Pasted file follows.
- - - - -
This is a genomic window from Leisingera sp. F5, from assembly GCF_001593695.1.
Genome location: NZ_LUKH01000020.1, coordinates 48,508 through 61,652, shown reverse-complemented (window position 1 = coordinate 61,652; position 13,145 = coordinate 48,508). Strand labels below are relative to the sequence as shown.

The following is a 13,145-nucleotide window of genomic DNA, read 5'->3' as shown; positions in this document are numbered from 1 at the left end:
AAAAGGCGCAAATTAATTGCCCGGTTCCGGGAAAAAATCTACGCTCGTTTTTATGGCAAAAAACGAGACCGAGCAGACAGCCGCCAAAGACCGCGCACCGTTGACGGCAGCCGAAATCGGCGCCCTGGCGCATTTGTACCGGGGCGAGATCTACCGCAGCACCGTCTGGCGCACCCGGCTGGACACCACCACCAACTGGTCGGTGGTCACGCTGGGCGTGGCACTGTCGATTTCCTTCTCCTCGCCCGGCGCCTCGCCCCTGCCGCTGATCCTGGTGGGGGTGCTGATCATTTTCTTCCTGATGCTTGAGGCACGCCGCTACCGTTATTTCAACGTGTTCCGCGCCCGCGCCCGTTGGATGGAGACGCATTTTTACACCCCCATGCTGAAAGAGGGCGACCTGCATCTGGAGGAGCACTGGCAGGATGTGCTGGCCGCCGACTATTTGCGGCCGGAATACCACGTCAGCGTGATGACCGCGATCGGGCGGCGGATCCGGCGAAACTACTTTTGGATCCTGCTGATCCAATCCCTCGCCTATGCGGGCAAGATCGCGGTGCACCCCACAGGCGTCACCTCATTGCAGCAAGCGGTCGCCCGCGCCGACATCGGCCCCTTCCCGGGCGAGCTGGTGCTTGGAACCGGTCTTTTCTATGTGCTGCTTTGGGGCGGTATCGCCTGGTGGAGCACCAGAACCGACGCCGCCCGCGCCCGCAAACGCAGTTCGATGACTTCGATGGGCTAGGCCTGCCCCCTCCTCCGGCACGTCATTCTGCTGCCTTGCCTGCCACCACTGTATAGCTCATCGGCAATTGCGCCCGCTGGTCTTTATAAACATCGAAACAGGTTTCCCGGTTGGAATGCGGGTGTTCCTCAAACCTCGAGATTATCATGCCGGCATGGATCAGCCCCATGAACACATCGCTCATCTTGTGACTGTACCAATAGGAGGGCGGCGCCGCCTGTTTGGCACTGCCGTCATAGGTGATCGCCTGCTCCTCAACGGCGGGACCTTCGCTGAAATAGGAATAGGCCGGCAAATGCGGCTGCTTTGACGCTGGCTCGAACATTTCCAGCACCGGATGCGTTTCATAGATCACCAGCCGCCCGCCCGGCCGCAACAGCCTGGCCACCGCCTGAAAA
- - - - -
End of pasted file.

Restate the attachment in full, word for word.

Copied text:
This is a genomic window from Leisingera sp. F5, from assembly GCF_001593695.1.
Genome location: NZ_LUKH01000020.1, coordinates 48,508 through 61,652, shown reverse-complemented (window position 1 = coordinate 61,652; position 13,145 = coordinate 48,508). Strand labels below are relative to the sequence as shown.

The following is a 13,145-nucleotide window of genomic DNA, read 5'->3' as shown; positions in this document are numbered from 1 at the left end:
AAAAGGCGCAAATTAATTGCCCGGTTCCGGGAAAAAATCTACGCTCGTTTTTATGGCAAAAAACGAGACCGAGCAGACAGCCGCCAAAGACCGCGCACCGTTGACGGCAGCCGAAATCGGCGCCCTGGCGCATTTGTACCGGGGCGAGATCTACCGCAGCACCGTCTGGCGCACCCGGCTGGACACCACCACCAACTGGTCGGTGGTCACGCTGGGCGTGGCACTGTCGATTTCCTTCTCCTCGCCCGGCGCCTCGCCCCTGCCGCTGATCCTGGTGGGGGTGCTGATCATTTTCTTCCTGATGCTTGAGGCACGCCGCTACCGTTATTTCAACGTGTTCCGCGCCCGCGCCCGTTGGATGGAGACGCATTTTTACACCCCCATGCTGAAAGAGGGCGACCTGCATCTGGAGGAGCACTGGCAGGATGTGCTGGCCGCCGACTATTTGCGGCCGGAATACCACGTCAGCGTGATGACCGCGATCGGGCGGCGGATCCGGCGAAACTACTTTTGGATCCTGCTGATCCAATCCCTCGCCTATGCGGGCAAGATCGCGGTGCACCCCACAGGCGTCACCTCATTGCAGCAAGCGGTCGCCCGCGCCGACATCGGCCCCTTCCCGGGCGAGCTGGTGCTTGGAACCGGTCTTTTCTATGTGCTGCTTTGGGGCGGTATCGCCTGGTGGAGCACCAGAACCGACGCCGCCCGCGCCCGCAAACGCAGTTCGATGACTTCGATGGGCTAGGCCTGCCCCCTCCTCCGGCACGTCATTCTGCTGCCTTGCCTGCCACCACTGTATAGCTCATCGGCAATTGCGCCCGCTGGTCTTTATAAACATCGAAACAGGTTTCCCGGTTGGAATGCGGGTGTTCCTCAAACCTCGAGATTATCATGCCGGCATGGATCAGCCCCATGAACACATCGCTCATCTTGTGACTGTACCAATAGGAGGGCGGCGCCGCCTGTTTGGCACTGCCGTCATAGGTGATCGCCTGCTCCTCAACGGCGGGACCTTCGCTGAAATAGGAATAGGCCGGCAAATGCGGCTGCTTTGACGCTGGCTCGAACATTTCCAGCACCGGATGCGTTTCATAGATCACCAGCCGCCCGCCCGGCCGCAACAGCCTGGCCACCGCCTGAAAA